Only Imperially Accredited languages are allowed to be used in official contexts (e.g. schools, courts of law, and government communication) – including at the prefectural, departmental, and local level. The Empire supports Accredited academies in preserving and promoting their respective languages. Imperial legislation must be translated into all Accredited languages; prefectural legislation into all Accredited languages spoken in that prefecture (usually two or three).
Last but not least, the Empire maintains a huge military to protect both Europe itself and European interests throughout the world. With almost two million active personnel, a dozen aircraft carriers, and a nuclear arsenal inherited from Britain and France, the Imperial European Armed Forces are not to be taken lightly. (Of course, worldwide nuclear disarmament is a big priority in the Empire’s diplomacy, but the Empire will not disarm unilaterally – that would leave it at a serious strategic disadvantage against less scrupulous powers.)
The American troops once stationed in Europe have long gone home.
All right, back to reality. Even if everyone in Europe focused all their energy on making this happen, we’d reach the situation outlined above in 2050 at the earliest – and, well, somehow I don’t think everyone in Europe is going to do that. In the current climate at least, an Empire of Europe crosses too many interests and offends too many sensibilities to be remotely politically feasible – and that’s not even going into the practical problems. Getting Belgrade, Donetsk and Palermo to march in lockstep with Frankfurt on a bunch of really important issues? Convincing Norway and Switzerland to join the European project? Prying Königsberg and Crimea from Russia’s hands without accidentally triggering World War III? Entirely abolishing all European nation-states and replacing them with provinces cutting crisscross through existing borders? Those aren’t exactly easy tasks, no matter how many top-educated Prussian bureaucrats you throw at them.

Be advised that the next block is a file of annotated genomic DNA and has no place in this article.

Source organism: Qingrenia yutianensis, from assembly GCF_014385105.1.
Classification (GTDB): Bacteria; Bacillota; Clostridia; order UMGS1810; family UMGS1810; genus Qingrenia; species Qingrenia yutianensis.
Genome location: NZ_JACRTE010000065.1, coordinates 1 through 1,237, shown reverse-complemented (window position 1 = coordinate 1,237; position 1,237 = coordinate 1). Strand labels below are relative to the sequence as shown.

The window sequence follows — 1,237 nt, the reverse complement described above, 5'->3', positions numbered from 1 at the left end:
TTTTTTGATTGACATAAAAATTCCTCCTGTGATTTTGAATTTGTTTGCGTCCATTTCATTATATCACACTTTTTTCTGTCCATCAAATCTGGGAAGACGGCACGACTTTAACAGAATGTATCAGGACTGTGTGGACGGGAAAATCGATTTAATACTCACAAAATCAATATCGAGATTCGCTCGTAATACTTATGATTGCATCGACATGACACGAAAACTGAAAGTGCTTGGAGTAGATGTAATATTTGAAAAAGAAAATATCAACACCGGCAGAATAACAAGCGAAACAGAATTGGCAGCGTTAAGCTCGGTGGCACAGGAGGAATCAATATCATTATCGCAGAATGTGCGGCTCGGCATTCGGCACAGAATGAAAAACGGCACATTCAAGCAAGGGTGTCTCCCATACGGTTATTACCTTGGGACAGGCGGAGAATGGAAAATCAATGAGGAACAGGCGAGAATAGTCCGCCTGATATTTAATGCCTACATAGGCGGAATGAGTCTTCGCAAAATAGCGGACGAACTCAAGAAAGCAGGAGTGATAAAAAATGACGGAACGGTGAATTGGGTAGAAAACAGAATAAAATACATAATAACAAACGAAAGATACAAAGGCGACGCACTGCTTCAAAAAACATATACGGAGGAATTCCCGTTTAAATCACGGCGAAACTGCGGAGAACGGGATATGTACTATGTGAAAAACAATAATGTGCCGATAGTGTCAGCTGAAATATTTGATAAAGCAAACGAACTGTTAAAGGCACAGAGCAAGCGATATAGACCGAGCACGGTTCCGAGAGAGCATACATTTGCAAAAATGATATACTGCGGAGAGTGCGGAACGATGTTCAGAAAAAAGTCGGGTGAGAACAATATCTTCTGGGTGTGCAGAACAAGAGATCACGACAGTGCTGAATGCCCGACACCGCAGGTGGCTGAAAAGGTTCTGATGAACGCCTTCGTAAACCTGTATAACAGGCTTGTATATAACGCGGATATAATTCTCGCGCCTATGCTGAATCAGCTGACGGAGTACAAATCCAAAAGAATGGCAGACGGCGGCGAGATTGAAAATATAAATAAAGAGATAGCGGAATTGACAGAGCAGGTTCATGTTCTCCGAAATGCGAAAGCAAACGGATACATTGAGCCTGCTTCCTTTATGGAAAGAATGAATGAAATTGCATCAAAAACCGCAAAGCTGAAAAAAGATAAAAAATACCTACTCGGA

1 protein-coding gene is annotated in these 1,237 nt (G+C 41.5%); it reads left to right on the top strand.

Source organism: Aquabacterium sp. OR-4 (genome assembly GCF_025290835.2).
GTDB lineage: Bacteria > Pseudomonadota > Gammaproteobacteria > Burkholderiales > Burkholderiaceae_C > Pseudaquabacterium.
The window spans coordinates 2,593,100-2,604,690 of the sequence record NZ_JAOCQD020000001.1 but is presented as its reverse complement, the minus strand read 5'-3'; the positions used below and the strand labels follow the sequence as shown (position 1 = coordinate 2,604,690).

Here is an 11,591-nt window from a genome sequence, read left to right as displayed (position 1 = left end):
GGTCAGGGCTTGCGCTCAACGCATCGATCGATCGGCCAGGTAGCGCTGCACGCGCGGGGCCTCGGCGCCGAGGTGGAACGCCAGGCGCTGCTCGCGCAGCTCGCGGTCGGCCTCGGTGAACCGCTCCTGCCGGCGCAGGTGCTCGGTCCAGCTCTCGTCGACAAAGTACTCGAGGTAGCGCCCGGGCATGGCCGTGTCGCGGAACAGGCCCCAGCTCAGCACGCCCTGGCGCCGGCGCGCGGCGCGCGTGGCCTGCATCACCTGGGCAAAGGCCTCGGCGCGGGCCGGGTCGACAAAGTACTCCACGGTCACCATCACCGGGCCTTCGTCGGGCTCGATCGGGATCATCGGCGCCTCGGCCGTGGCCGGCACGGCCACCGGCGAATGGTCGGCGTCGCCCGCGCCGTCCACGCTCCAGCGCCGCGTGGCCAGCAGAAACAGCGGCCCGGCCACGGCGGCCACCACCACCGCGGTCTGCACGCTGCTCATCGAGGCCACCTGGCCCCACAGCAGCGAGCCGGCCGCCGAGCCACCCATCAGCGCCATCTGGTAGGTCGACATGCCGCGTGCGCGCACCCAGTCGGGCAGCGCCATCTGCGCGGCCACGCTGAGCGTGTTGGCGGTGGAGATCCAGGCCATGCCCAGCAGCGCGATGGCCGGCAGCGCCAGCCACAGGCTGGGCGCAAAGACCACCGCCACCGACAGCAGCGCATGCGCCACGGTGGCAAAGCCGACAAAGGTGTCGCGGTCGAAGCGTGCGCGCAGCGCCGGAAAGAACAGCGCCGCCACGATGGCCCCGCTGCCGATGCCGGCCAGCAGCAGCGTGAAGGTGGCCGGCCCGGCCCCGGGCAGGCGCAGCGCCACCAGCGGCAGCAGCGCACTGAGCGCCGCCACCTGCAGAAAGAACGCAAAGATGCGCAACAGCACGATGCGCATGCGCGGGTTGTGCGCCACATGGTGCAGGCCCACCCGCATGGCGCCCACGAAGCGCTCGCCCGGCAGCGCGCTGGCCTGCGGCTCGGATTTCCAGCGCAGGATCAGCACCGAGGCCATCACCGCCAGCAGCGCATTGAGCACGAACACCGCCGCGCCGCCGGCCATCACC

In general, far-off utopian blueprints are rarely a good basis for practical policymaking, and these “Visions of Empire” are no exception. Why did I bother writing them down, then? Because sometimes, it can help to articulate what you really want, in order to provoke thought and inspire debate.
And, well, Imperial Europe is the kind of Europe I’d really want to live in. A Europe with a streamlined and democratic central government, rather than the Gordian political knot that is “Brussels” today. A Europe that strides confidently across the world stage as a superpower in its own right, dealing with the US and China on an equal footing and with Russia from a position of superiority. A Europe that properly coordinates its own transition to a sustainable economy. A Europe that sets aside petty local squabbles for the sake of a common cause – and encourages its brightest minds to make a career out of serving that cause. One great big oasis of peace, prosperity, freedom and good governance, encompassing 600 million people or more, making them proud to be imperial citizens – proud to be Europeans.
A man can dream.